In the era of Edward Snowden, new revelations about government snooping may fall on deaf ears. “Of course the NSA is watching/listening/recording” goes a common refrain among the exposé-weary. But while the intrusive surveillance of the NSA and its British doppelganger, GCHQ, has been extensively documented, far less attention has been directed to private companies that hawk spyware, complete with sophisticated data-laundering features, to interested governments.
Now The Citizen Lab at the University of Toronto, a non-profit research organization that won a 2014 MacArthur Foundation grant, has begun to lift the veil of anonymity from these shadowy vendors. On March 4, the Lab released the third in a series of reports on Hacking Team, a Milan-based outfit that sells its premier Remote Control System (RCS) spyware to any government willing to meet its price.
Caption: A feel-good advertisement for Hacking Team’s RCS software [Source: YouTube]
According to the report, “RCS can record Skype calls, copy passwords, e-mails, files and instant messages, and turn on a computer or phone’s webcam and microphone to spy on nearby activity.”
Hacking Team markets its RCS program as “untraceable.” Computers infected with the stealth software are commanded to send data back to the snooping government through a chain of proxy servers located in other countries, so as to disguise the ultimate user of the hacked information.
Citizens Lab claims to have stripped away this disguise. In an earlier report, the Lab named 21 governments suspected of being former or current users of RCS. For example, the Ethiopian government has allegedly used the software to spy on journalists based in Washington, DC. Other purported targets have included reporters in Morocco, human rights activists in the United Arab Emirates (UAE), and a US-based critic of Turkish charter schools.
In its latest report, Citizens Lab has dug still deeper into the web of misdirection woven by the RCS program. It found that in at least 12 cases, crucial links in the proxy-server chains were supplied by US-based data centers, and these links have been tied to specific governments, including Azerbaijan, Colombia, Ethiopia, Korea, Morocco, Mexico, Poland, Uzbekistan, UAE, and Thailand.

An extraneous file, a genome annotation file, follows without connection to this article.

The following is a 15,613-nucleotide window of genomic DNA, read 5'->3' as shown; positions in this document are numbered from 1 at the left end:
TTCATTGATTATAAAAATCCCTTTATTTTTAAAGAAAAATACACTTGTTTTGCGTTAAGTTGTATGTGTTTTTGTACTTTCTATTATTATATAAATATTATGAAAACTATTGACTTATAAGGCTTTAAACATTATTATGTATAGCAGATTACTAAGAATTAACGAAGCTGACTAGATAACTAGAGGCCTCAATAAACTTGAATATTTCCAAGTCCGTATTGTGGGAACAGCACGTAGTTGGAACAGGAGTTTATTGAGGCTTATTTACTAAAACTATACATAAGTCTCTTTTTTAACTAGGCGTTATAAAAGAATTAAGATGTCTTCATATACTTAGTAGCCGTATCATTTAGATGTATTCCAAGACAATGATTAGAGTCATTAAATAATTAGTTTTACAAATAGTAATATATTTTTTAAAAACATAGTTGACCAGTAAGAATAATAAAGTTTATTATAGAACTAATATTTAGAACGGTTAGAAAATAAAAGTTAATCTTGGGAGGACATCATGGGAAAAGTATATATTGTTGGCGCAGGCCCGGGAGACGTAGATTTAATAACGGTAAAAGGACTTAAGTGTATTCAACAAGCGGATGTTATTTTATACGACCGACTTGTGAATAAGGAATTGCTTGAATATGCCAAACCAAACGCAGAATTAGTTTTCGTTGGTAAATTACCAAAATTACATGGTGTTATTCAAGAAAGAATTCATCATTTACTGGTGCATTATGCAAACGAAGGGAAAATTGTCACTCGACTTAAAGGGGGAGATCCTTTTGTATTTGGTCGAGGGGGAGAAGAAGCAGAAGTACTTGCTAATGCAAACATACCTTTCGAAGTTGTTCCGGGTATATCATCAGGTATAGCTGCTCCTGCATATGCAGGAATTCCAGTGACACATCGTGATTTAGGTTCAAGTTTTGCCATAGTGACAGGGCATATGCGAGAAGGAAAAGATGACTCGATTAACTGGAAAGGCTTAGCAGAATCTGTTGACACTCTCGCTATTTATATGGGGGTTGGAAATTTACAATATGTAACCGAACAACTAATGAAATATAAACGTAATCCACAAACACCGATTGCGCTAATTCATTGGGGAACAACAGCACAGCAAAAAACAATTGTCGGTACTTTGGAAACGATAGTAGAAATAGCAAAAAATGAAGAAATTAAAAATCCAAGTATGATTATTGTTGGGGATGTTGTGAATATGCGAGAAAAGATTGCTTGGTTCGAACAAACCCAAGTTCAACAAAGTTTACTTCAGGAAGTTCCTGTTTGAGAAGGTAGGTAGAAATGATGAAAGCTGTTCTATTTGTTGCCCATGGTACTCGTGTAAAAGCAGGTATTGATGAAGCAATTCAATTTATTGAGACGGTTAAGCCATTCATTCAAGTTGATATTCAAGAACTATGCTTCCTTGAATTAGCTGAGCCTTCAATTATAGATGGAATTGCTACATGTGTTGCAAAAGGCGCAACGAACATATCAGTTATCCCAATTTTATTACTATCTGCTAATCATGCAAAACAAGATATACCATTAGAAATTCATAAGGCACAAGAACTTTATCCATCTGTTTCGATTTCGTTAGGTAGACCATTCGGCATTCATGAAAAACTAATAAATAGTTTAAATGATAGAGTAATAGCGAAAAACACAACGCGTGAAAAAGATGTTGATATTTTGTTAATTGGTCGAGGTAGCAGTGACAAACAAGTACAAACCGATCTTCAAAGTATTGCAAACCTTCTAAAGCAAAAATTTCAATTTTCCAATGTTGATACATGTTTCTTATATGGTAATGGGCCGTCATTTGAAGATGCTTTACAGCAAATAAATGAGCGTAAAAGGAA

A graphic shows the US-based servers used to spy on targets of foreign governments [Source: The Citizen Lab]
More disturbingly, the Lab identified several cases where US-based spyware servers impersonated the websites of US companies. Among them were a New York-based financial firm connected to an SEC investigation, a small Oregon newspaper, and ABC News. In each case, the “impersonation” was designed to divert suspicions about where the data was ultimately headed. The legal issues raised by such cyber deception are apparent.
In its sales pitches, Hacking Team claims to carry out due diligence to make sure a potential client will not use its “surveillance technologies to facilitate human rights abuses.” But Citizens Lab notes that many of the RCS users it has identified are notorious for violating the rights of their own people.
Using US-based servers to facilitate surveillance by human rights-violating governments may seem problematic in light of Washington’s bromides against such abuses. But the majority of worldwide Internet traffic transits through the US, and none of the human rights-violating governments are under sanction by the US Treasury (seeing as they’re geopolitical allies), Hacking Team quickly dismissed the report in comments made to the Washington Post.
American law is ambiguous on whether cloud-computing companies can be held accountable for the alleged transgressions of their users.
WhoWhatWhy has written previous stories about private-sector collaborators with state surveillance agencies, thanks largely to the work of imprisoned journalist Barrett Brown. Brown pioneered a wiki dedicated to researching hacked emails from cybersecurity contractor HBGary Federal and its parent company, HBGary. That initiative, ProjectPM, provides access to vast amounts of information on the nexus between public and private surveillance operations.
Click here to read the full report on Hacking Team from Citizen Lab.
[box]WhoWhatWhy plans to continue doing this kind of groundbreaking original reporting. You can count on it. But can we count on you? We cannot do our work without your support.
Please click here to donate; it’s tax deductible. And it packs a punch.[/box]
Where else do you see journalism of this quality and value?
Please help us do more. Make a tax-deductible contribution now.
Our Comment Policy
Keep it civilized, keep it relevant, keep it clear, keep it short. Please do not post links or promotional material. We reserve the right to edit and to delete comments where necessary.